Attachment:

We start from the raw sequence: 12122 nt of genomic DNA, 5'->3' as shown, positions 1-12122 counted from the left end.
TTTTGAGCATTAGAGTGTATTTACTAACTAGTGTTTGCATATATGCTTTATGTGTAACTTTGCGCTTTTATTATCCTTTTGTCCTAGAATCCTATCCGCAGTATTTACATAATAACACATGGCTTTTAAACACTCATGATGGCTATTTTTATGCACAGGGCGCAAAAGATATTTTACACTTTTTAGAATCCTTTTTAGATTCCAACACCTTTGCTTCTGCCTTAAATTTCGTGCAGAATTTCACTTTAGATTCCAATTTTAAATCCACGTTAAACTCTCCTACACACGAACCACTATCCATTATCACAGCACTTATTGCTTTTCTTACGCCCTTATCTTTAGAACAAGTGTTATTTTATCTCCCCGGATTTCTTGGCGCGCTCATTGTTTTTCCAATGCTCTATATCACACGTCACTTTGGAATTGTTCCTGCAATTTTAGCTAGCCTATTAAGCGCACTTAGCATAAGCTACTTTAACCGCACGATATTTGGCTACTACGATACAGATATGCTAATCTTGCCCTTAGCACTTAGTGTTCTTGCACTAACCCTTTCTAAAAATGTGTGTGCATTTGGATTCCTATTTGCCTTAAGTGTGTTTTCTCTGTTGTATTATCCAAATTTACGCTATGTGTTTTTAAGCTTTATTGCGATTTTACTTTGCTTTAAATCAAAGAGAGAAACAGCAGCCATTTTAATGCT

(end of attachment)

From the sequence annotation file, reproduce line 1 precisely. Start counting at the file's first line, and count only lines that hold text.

We start from the raw sequence: 12122 nt of genomic DNA, 5'->3' as shown, positions 1-12122 counted from the left end.